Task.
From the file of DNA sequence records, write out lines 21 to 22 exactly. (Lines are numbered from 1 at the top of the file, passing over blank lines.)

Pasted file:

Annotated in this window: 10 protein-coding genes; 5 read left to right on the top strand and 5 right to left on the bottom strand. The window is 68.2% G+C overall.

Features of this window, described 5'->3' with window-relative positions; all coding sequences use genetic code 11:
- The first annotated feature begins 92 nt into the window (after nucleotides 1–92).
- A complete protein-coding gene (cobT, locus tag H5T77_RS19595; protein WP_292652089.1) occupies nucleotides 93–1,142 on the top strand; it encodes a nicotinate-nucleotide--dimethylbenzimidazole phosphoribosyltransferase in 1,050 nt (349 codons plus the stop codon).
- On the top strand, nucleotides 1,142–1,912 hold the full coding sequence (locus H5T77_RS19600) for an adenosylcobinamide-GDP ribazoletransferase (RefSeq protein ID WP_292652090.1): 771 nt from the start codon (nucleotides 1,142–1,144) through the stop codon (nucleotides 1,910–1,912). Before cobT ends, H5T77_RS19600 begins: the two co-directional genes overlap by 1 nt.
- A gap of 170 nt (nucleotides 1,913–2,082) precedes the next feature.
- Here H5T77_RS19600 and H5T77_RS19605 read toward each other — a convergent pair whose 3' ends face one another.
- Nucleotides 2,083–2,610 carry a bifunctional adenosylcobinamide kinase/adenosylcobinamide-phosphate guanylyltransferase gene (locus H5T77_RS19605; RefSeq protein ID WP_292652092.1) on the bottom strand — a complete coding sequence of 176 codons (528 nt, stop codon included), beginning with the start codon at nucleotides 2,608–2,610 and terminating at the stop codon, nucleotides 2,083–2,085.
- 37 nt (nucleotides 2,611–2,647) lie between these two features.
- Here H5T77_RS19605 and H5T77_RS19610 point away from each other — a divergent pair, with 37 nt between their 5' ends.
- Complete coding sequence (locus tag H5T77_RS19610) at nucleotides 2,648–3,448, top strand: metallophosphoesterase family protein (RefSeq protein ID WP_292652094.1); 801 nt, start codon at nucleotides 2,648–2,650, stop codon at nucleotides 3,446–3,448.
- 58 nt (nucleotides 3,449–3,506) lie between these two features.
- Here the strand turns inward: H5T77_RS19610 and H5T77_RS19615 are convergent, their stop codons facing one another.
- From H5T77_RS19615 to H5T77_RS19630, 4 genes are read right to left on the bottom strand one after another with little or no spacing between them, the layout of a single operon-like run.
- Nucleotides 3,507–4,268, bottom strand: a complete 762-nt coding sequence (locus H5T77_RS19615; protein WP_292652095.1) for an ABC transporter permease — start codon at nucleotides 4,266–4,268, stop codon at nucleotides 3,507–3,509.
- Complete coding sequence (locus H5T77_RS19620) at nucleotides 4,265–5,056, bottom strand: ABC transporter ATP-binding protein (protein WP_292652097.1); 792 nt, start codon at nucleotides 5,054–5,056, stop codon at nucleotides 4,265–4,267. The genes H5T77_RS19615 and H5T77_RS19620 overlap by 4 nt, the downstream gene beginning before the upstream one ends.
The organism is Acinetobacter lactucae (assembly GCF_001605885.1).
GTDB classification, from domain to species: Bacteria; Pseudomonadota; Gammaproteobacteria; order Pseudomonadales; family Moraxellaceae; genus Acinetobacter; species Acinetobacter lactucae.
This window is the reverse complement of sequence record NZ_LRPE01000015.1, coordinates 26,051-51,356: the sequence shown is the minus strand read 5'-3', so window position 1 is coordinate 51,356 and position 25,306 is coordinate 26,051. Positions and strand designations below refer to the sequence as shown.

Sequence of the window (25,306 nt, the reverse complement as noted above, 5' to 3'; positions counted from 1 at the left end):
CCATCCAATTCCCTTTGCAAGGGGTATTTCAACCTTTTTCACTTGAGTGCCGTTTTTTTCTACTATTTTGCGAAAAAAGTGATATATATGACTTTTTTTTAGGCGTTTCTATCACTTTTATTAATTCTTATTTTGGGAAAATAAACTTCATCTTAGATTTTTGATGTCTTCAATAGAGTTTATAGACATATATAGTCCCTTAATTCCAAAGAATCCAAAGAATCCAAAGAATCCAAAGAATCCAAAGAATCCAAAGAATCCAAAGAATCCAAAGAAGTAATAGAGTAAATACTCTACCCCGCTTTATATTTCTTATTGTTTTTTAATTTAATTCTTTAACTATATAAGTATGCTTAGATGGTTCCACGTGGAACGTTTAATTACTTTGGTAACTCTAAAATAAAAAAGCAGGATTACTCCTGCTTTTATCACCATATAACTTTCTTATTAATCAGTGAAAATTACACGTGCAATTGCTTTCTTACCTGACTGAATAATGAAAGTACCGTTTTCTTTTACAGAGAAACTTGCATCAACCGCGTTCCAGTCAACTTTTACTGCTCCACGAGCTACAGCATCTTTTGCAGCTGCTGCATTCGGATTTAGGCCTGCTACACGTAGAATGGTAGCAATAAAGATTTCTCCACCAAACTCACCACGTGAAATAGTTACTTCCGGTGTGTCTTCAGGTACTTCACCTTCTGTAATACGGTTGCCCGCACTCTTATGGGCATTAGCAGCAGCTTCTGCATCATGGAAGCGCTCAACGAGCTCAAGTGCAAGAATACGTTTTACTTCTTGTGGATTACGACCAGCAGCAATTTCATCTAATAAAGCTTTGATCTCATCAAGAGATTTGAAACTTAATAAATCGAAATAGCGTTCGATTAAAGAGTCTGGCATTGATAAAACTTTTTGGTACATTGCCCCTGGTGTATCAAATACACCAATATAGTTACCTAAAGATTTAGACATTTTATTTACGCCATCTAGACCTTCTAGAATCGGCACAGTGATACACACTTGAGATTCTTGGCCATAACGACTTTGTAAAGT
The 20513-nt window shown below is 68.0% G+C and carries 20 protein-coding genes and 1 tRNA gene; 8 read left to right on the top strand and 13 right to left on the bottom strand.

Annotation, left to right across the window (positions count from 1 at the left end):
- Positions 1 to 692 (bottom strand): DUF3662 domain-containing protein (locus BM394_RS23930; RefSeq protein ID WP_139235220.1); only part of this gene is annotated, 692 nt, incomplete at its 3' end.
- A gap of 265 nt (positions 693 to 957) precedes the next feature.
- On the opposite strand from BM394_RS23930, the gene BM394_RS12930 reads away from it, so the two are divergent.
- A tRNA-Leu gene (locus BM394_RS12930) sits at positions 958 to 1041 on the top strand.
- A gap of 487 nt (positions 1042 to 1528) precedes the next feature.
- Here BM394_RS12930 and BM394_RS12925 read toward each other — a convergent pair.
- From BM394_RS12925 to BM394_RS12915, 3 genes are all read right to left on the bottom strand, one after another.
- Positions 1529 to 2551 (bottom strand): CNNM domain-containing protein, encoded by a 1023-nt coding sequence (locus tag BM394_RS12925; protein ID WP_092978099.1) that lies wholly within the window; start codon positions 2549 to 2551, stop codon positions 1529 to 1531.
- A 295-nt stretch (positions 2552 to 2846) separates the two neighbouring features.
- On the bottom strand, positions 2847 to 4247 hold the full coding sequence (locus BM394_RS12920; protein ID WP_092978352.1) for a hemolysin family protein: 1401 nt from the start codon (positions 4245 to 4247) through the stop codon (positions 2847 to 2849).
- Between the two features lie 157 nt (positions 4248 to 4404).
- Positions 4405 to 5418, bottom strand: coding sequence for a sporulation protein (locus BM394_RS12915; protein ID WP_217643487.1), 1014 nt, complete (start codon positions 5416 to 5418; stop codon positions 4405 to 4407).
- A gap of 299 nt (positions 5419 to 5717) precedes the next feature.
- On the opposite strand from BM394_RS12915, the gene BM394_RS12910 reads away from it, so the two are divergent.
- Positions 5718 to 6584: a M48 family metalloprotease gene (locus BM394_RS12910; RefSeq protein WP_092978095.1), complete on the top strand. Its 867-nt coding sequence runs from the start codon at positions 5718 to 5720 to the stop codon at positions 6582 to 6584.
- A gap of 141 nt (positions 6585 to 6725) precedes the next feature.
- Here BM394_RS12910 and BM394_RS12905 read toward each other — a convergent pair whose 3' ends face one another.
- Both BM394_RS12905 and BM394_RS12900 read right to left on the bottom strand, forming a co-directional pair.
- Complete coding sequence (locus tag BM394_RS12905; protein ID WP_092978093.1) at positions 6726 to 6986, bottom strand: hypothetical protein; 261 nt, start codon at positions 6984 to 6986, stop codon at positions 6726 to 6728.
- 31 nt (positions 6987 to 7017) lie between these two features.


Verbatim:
CCATCCAATTCCCTTTGCAAGGGGTATTTCAACCTTTTTCACTTGAGTGCCGTTTTTTTCTACTATTTTGCGAAAAAAGTGATATATATGACTTTTTTTTAGGCGTTTCTATCACTTTTATTAATTCTTATTTTGGGAAAATAAACTTCATCTTAGATTTTTGATGTCTTCAATAGAGTTTATAGACATATATAGTCCCTTAATTCCAAAGAATCCAAAGAATCCAAAGAATCCAAAGAATCCAAAGAATCCAAAGAATCCAAAGAATCCAAAGAAGTAATAGAGTAAATACTCTACCCCGCTTTATATTTCTTATTGTTTTTTAATTTAATTCTTTAACTATATAAGTATGCTTAGATGGTTCCACGTGGAACGTTTAATTACTTTGGTAACTCTAAAATAAAAAAGCAGGATTACTCCTGCTTTTATCACCATATAACTTTCTTATTAATCAGTGAAAATTACACGTGCAATTGCTTTCTTACCTGACTGAATAATGAAAGTACCGTTTTCTTTTACAGAGAAACTTGCATCAACCGCGTTCCAGTCAACTTTTACTGCTCCACGAGCTACAGCATCTTTTGCAGCTGCTGCATTCGGATTTAGGCCTGCTACACGTAGAATGGTAGCAATAAAGATTTCTCCACCAAACTCACCACGTGAAATAGTTACTTCCGGTGTGTCTTCAGGTACTTCACCTTCTGTAATACGGTTGCCCGCACTCTTATGGGCATTAGCAGCAGCTTCTGCATCATGGAAGCGCTCAACGAGCTCAAGTGCAAGAATACGTTTTACTTCTTGTGGATTACGACCAGCAGCAATTTCATCTAATAAAGCTTTGATCTCATCAAGAGATTTGAAACTTAATAAATCGAAATAGCGTTCGATTAAAGAGTCTGGCATTGATAAAACTTTTTGGTACATTGCCCCTGGTGTATCAAATACACCAATATAGTTACCTAAAGATTTAGACATTTTATTTACGCCATCTAGACCTTCTAGAATCGGCACAGTGATACACACTTGAGATTCTTGGCCATAACGACTTTGTAAAGT
The 20513-nt window shown below is 68.0% G+C and carries 20 protein-coding genes and 1 tRNA gene; 8 read left to right on the top strand and 13 right to left on the bottom strand.